Make Your Own Zouave Fez

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Arkansas Connections
 
In the summer of1863, several officers from the Confederate 1st Arkansas infantry were taken captive by Union forces near Port Hudson, Louisiana. After their imprisonment at New Orleans, they were sent to Fortress Monroe in Virginia. On June 2,  the Confederate officers were loaded aboard a steamer called the Cahawba. Their Union guards on this journey, the 6th New York Volunteer Infantry, were also known as “Wilson’s Zouaves.” They got their name from the type of uniforms they wore.
 

Movies and books mainly show only two types of uniforms worn by soldiers during the Civil War: the Union blues and the Confederate grays. In reality, soldiers wore several different types of uniforms. The uniform a particular soldier wore depended on a soldier’s loyalties, his personal circumstances, his unit or regiment, and even what type of fabric was available at a specific time.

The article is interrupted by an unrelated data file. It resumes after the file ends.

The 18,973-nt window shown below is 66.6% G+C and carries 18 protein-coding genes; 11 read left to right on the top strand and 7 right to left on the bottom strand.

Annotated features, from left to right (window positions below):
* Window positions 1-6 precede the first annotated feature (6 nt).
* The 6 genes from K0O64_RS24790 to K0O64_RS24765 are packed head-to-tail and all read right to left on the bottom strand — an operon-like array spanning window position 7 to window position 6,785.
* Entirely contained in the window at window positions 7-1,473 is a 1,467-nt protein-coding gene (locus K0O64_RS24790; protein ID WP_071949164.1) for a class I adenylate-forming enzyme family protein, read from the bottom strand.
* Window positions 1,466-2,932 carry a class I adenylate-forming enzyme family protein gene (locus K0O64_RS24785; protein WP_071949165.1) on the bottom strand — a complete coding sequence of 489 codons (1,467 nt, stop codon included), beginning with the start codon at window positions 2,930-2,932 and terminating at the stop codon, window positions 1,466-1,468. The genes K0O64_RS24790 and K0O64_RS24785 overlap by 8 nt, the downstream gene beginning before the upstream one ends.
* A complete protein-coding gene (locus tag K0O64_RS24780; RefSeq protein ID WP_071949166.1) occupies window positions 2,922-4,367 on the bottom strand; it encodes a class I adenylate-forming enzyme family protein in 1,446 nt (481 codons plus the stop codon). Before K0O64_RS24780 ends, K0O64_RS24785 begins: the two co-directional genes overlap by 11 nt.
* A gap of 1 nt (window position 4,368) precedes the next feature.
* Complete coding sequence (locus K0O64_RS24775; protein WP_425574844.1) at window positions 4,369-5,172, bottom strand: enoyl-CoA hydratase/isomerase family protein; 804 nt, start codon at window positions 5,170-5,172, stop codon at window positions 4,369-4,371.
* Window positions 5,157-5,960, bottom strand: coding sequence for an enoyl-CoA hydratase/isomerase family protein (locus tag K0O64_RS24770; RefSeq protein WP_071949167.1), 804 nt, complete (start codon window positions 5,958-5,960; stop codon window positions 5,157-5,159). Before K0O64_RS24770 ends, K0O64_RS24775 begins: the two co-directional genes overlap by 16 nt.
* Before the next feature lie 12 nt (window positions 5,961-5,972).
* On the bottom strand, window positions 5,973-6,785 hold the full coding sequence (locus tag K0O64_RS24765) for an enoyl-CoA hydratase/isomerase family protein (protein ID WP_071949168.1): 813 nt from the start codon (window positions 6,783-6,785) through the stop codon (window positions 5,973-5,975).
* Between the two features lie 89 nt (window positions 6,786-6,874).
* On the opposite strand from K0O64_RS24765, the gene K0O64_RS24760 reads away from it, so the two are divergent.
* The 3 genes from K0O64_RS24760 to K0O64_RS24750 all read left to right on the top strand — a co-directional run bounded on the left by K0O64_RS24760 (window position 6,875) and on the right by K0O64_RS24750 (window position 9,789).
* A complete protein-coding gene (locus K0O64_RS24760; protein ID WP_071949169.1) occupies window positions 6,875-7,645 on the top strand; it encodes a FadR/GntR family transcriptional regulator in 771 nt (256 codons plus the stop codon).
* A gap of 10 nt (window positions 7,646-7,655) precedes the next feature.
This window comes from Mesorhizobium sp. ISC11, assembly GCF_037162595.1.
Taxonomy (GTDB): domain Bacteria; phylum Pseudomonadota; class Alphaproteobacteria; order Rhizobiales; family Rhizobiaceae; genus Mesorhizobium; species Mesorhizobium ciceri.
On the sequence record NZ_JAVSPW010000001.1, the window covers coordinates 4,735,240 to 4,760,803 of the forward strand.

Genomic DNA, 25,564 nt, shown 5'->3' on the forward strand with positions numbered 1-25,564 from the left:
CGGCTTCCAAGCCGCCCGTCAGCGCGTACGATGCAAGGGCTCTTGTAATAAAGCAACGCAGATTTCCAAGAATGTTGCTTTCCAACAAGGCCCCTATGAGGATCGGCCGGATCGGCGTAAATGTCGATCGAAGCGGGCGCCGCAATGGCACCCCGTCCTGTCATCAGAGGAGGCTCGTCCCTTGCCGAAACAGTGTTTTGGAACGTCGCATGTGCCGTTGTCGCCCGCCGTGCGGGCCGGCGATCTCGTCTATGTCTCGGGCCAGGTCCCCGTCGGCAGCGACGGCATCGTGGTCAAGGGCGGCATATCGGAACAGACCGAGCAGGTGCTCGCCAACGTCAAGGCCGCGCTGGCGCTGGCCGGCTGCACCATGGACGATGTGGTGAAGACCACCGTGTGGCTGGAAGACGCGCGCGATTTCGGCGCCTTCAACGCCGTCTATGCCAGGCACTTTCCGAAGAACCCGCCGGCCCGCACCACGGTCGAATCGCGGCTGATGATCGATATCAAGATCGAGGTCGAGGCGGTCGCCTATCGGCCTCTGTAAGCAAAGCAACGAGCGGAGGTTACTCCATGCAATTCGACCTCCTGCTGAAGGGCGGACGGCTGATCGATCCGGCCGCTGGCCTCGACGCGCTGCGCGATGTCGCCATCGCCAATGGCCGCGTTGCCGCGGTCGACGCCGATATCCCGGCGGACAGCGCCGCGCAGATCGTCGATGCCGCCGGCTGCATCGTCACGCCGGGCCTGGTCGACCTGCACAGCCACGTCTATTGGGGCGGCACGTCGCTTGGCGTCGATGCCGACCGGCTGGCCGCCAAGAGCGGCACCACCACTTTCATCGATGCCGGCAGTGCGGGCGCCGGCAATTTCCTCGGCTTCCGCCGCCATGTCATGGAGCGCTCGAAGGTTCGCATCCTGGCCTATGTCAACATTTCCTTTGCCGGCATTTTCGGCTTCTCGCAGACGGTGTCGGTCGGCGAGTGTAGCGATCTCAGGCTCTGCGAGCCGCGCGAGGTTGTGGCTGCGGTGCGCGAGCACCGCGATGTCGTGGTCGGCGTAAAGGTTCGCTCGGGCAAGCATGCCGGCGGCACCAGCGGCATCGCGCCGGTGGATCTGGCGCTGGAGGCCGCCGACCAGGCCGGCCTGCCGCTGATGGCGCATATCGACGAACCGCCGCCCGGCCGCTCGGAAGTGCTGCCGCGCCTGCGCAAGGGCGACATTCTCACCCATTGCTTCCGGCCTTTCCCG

“Wilson’s Zouaves” wore a very distinctive uniform that usually consisted of a short coat, a “fez” style hat, pants that billowed out at the knee or the ankle, a sash around the waist, and gaiters over the legs. This uniform was inspired by the French Zouave soldiers, who took the idea for the uniform from North African soldiers during the 1830s. The Zouaves inspired popular imagination all over Europe and America.

Prior to the American Civil War several volunteer militias, like the 6th New York Volunteer Infantry, adopted the Zouave uniform. These units continued their use during the war. Around 75 Union units and 25 Confederate units wore the Zouave style uniform.
 
Photograph courtesy of the Library of Congress.

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